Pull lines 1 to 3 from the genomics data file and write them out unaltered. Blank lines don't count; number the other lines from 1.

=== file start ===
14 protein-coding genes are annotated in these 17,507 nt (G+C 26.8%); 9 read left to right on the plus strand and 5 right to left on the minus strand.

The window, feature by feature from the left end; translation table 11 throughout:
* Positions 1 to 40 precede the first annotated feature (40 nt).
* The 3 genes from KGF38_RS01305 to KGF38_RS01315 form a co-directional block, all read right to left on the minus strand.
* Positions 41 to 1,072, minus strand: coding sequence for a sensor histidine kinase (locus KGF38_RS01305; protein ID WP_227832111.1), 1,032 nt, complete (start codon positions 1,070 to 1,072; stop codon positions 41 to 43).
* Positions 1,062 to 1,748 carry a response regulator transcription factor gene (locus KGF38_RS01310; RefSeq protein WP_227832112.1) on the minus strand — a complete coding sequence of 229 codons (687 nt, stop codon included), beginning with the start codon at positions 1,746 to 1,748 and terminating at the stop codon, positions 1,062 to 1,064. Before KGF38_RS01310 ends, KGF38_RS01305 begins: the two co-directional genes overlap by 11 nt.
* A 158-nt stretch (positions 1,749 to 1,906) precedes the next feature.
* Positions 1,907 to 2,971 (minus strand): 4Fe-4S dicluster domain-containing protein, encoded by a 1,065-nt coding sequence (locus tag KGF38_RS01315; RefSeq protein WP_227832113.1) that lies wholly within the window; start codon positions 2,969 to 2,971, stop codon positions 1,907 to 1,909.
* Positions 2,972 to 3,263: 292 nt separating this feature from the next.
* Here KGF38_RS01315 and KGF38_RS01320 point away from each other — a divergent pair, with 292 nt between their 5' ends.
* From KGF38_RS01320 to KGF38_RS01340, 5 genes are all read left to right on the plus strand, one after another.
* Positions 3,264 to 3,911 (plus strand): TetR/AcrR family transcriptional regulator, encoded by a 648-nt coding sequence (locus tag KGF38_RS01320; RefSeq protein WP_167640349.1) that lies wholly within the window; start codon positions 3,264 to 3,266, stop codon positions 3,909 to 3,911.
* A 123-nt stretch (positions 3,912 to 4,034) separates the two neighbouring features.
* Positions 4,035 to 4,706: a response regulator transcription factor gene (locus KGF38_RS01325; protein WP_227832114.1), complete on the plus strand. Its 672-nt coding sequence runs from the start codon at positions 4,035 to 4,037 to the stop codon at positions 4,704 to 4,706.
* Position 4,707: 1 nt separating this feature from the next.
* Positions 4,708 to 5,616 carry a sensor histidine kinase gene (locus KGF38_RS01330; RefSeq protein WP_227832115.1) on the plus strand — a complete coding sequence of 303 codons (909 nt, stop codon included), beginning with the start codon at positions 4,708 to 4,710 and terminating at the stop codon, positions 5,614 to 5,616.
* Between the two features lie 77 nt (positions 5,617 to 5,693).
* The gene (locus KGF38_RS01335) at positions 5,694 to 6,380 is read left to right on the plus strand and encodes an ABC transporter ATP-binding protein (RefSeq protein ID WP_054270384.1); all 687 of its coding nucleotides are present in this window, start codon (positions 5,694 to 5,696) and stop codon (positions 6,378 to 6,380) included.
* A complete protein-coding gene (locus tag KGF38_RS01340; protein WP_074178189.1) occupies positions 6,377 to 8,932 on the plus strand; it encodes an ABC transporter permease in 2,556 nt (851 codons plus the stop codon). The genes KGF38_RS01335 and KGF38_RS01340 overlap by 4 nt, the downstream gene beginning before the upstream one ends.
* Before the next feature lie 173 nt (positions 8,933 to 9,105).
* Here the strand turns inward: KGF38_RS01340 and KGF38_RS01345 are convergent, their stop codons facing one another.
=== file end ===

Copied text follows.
14 protein-coding genes are annotated in these 17,507 nt (G+C 26.8%); 9 read left to right on the plus strand and 5 right to left on the minus strand.

The window, feature by feature from the left end; translation table 11 throughout:
* Positions 1 to 40 precede the first annotated feature (40 nt).